SAN DIEGO – A new way to identify cancer’s genetic scrambling may allow doctors to better monitor how individual patients respond to treatment and detect a recurrence of a tumor.
Wholesale juggling of chunks of DNA is common in cancer cells, but cataloging those changes hasn’t been easy. Now, a small study of colorectal and breast tumor cells shows that these genetic rearrangements can be reliably identified. Unlike with some other types of cancer, these genetic changes are unique to each individual’s tumor. While that individuality may stymie efforts to design therapies to target these rearrangements, their presence alone can be useful as a marker of cancer’s waxing and waning, scientists said during a news briefing February 18 at a meeting of the American Association for the Advancement of Science.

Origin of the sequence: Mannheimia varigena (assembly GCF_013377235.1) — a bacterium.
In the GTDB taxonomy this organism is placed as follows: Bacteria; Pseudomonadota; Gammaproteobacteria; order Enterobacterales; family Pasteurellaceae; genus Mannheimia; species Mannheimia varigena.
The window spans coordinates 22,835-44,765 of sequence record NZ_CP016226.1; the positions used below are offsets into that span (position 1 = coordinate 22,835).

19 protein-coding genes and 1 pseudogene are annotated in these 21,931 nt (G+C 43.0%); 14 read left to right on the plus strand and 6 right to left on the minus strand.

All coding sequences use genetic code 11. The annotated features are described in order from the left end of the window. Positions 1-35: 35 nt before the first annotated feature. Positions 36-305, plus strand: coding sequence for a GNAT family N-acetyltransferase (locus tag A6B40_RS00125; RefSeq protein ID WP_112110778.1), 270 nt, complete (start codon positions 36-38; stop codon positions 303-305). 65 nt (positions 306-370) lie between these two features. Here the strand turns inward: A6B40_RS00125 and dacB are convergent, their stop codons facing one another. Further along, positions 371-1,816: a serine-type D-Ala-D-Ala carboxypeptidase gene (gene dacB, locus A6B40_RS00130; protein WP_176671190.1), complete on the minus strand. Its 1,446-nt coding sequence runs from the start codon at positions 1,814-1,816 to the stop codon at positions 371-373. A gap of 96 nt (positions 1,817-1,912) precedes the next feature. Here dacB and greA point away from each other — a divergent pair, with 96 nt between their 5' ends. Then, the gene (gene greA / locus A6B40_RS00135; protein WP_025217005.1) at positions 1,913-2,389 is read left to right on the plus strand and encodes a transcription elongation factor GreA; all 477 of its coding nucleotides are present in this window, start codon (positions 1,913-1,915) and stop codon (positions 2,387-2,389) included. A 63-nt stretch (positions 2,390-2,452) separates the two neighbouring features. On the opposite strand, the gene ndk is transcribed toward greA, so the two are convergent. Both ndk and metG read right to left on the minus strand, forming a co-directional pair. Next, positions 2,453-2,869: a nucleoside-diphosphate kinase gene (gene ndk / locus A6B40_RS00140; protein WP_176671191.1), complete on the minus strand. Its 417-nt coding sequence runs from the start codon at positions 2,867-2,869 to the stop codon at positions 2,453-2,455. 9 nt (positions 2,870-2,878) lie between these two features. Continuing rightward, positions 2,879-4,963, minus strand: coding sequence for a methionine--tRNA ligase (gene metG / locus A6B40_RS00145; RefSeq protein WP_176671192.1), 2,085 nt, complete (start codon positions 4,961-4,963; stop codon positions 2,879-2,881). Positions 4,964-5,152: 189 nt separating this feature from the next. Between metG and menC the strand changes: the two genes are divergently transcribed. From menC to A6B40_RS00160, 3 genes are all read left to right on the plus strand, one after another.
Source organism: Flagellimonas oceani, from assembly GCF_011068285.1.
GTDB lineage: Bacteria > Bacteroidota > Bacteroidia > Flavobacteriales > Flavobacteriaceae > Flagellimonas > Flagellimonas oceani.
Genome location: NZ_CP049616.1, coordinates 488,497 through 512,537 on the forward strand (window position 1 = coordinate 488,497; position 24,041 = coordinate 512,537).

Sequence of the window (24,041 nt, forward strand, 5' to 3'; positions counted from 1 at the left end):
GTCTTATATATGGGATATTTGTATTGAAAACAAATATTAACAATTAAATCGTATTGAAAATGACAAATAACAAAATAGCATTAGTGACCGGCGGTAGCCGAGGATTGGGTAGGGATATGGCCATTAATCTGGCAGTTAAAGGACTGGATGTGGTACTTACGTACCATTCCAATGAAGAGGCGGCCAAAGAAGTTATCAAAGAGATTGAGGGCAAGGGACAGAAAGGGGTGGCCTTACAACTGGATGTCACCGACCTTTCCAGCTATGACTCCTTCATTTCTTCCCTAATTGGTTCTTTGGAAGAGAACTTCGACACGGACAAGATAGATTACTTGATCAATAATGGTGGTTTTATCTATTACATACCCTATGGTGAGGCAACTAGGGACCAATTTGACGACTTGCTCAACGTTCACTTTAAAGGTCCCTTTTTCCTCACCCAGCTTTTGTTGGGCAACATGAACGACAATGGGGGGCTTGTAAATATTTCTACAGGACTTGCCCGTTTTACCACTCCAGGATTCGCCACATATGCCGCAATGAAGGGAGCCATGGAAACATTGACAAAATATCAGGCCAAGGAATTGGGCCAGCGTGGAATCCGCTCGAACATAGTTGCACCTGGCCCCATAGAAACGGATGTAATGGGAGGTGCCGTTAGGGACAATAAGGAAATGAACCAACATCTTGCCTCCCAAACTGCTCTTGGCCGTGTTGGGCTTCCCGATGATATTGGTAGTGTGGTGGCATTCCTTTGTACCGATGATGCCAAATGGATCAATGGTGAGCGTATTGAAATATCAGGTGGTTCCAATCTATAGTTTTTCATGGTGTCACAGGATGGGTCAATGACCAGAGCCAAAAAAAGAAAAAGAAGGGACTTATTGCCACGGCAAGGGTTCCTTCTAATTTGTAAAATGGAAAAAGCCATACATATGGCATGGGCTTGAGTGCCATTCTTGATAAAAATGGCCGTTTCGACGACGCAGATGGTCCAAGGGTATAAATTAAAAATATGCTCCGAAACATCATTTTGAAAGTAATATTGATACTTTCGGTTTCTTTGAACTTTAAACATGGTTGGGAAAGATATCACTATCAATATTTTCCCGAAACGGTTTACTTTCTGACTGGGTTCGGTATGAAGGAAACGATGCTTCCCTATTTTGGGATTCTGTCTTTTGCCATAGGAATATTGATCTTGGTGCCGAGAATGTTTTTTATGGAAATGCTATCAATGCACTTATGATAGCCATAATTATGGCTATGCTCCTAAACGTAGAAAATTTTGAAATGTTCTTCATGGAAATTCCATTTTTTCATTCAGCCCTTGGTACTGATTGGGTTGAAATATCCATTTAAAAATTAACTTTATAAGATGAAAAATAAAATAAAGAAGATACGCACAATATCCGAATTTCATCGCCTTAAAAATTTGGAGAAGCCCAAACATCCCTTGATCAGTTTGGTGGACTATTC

Note: To comment, Science News subscribing members must now establish a separate login relationship with Disqus. Click the Disqus icon below, enter your e-mail and click “forgot password” to reset your password. You may also log into Disqus using Facebook, Twitter or Google.